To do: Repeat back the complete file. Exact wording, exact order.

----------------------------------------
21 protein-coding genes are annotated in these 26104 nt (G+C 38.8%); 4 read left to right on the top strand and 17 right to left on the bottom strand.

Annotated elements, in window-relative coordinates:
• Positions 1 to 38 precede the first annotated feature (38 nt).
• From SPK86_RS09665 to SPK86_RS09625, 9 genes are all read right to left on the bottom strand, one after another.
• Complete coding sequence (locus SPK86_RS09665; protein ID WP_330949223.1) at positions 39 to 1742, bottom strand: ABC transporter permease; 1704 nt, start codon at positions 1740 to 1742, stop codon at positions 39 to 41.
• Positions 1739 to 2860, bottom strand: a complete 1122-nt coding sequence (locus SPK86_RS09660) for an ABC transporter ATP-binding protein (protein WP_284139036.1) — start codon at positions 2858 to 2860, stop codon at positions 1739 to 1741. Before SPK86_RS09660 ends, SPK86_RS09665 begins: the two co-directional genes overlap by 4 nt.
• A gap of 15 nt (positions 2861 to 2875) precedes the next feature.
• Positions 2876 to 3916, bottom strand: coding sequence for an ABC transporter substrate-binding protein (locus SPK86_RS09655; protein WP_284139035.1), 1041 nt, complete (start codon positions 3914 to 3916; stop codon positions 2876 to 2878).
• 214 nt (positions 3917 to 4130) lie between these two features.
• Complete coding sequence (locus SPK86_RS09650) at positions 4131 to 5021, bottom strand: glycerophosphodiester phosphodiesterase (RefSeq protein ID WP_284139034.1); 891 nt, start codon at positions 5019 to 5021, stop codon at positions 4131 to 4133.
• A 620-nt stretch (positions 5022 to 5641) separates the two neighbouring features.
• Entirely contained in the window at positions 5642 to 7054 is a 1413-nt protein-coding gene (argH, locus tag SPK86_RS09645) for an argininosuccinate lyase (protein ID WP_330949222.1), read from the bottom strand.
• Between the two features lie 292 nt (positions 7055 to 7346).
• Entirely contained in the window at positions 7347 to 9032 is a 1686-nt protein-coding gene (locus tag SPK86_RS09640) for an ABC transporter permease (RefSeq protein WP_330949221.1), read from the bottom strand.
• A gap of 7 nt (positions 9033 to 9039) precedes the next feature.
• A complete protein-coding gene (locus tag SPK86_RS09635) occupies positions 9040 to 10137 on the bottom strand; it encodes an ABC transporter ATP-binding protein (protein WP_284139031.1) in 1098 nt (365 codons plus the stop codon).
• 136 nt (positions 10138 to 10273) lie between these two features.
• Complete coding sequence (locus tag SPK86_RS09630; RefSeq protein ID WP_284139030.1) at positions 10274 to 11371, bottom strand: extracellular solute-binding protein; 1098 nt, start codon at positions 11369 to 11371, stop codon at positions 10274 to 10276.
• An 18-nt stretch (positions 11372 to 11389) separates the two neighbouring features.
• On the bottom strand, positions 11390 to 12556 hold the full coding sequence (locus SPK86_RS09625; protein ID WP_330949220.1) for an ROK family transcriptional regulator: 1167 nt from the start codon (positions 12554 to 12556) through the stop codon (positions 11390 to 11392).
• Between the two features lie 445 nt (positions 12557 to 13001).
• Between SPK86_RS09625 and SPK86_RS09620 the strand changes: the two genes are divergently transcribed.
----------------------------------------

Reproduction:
21 protein-coding genes are annotated in these 26104 nt (G+C 38.8%); 4 read left to right on the top strand and 17 right to left on the bottom strand.

Annotated elements, in window-relative coordinates:
• Positions 1 to 38 precede the first annotated feature (38 nt).
• From SPK86_RS09665 to SPK86_RS09625, 9 genes are all read right to left on the bottom strand, one after another.
• Complete coding sequence (locus SPK86_RS09665; protein ID WP_330949223.1) at positions 39 to 1742, bottom strand: ABC transporter permease; 1704 nt, start codon at positions 1740 to 1742, stop codon at positions 39 to 41.
• Positions 1739 to 2860, bottom strand: a complete 1122-nt coding sequence (locus SPK86_RS09660) for an ABC transporter ATP-binding protein (protein WP_284139036.1) — start codon at positions 2858 to 2860, stop codon at positions 1739 to 1741. Before SPK86_RS09660 ends, SPK86_RS09665 begins: the two co-directional genes overlap by 4 nt.
• A gap of 15 nt (positions 2861 to 2875) precedes the next feature.
• Positions 2876 to 3916, bottom strand: coding sequence for an ABC transporter substrate-binding protein (locus SPK86_RS09655; protein WP_284139035.1), 1041 nt, complete (start codon positions 3914 to 3916; stop codon positions 2876 to 2878).
• 214 nt (positions 3917 to 4130) lie between these two features.
• Complete coding sequence (locus SPK86_RS09650) at positions 4131 to 5021, bottom strand: glycerophosphodiester phosphodiesterase (RefSeq protein ID WP_284139034.1); 891 nt, start codon at positions 5019 to 5021, stop codon at positions 4131 to 4133.
• A 620-nt stretch (positions 5022 to 5641) separates the two neighbouring features.
• Entirely contained in the window at positions 5642 to 7054 is a 1413-nt protein-coding gene (argH, locus tag SPK86_RS09645) for an argininosuccinate lyase (protein ID WP_330949222.1), read from the bottom strand.
• Between the two features lie 292 nt (positions 7055 to 7346).
• Entirely contained in the window at positions 7347 to 9032 is a 1686-nt protein-coding gene (locus tag SPK86_RS09640) for an ABC transporter permease (RefSeq protein WP_330949221.1), read from the bottom strand.
• A gap of 7 nt (positions 9033 to 9039) precedes the next feature.
• A complete protein-coding gene (locus tag SPK86_RS09635) occupies positions 9040 to 10137 on the bottom strand; it encodes an ABC transporter ATP-binding protein (protein WP_284139031.1) in 1098 nt (365 codons plus the stop codon).
• 136 nt (positions 10138 to 10273) lie between these two features.
• Complete coding sequence (locus tag SPK86_RS09630; RefSeq protein ID WP_284139030.1) at positions 10274 to 11371, bottom strand: extracellular solute-binding protein; 1098 nt, start codon at positions 11369 to 11371, stop codon at positions 10274 to 10276.
• An 18-nt stretch (positions 11372 to 11389) separates the two neighbouring features.
• On the bottom strand, positions 11390 to 12556 hold the full coding sequence (locus SPK86_RS09625; protein ID WP_330949220.1) for an ROK family transcriptional regulator: 1167 nt from the start codon (positions 12554 to 12556) through the stop codon (positions 11390 to 11392).
• Between the two features lie 445 nt (positions 12557 to 13001).
• Between SPK86_RS09625 and SPK86_RS09620 the strand changes: the two genes are divergently transcribed.